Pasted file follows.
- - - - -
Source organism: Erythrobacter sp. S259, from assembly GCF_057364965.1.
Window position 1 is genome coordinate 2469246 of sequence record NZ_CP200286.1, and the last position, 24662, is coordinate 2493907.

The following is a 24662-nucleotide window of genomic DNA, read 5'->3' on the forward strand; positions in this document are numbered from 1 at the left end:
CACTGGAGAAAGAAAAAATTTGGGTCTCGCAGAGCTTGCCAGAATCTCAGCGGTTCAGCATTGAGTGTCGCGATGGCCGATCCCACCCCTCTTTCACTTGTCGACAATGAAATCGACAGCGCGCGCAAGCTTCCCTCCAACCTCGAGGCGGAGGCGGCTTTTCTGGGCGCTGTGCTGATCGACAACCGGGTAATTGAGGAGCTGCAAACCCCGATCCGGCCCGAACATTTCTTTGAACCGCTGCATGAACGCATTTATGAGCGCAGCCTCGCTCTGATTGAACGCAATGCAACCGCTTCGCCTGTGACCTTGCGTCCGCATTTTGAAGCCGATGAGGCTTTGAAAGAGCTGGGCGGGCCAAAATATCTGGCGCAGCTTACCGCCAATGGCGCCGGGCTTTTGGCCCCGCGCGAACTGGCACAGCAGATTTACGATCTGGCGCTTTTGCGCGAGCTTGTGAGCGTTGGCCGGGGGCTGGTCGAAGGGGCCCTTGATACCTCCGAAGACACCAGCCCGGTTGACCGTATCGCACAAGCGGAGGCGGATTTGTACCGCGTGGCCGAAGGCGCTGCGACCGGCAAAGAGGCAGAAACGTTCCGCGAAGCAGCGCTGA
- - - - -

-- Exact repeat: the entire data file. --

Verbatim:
Source organism: Erythrobacter sp. S259, from assembly GCF_057364965.1.
Window position 1 is genome coordinate 2469246 of sequence record NZ_CP200286.1, and the last position, 24662, is coordinate 2493907.

The following is a 24662-nucleotide window of genomic DNA, read 5'->3' on the forward strand; positions in this document are numbered from 1 at the left end:
CACTGGAGAAAGAAAAAATTTGGGTCTCGCAGAGCTTGCCAGAATCTCAGCGGTTCAGCATTGAGTGTCGCGATGGCCGATCCCACCCCTCTTTCACTTGTCGACAATGAAATCGACAGCGCGCGCAAGCTTCCCTCCAACCTCGAGGCGGAGGCGGCTTTTCTGGGCGCTGTGCTGATCGACAACCGGGTAATTGAGGAGCTGCAAACCCCGATCCGGCCCGAACATTTCTTTGAACCGCTGCATGAACGCATTTATGAGCGCAGCCTCGCTCTGATTGAACGCAATGCAACCGCTTCGCCTGTGACCTTGCGTCCGCATTTTGAAGCCGATGAGGCTTTGAAAGAGCTGGGCGGGCCAAAATATCTGGCGCAGCTTACCGCCAATGGCGCCGGGCTTTTGGCCCCGCGCGAACTGGCACAGCAGATTTACGATCTGGCGCTTTTGCGCGAGCTTGTGAGCGTTGGCCGGGGGCTGGTCGAAGGGGCCCTTGATACCTCCGAAGACACCAGCCCGGTTGACCGTATCGCACAAGCGGAGGCGGATTTGTACCGCGTGGCCGAAGGCGCTGCGACCGGCAAAGAGGCAGAAACGTTCCGCGAAGCAGCGCTGA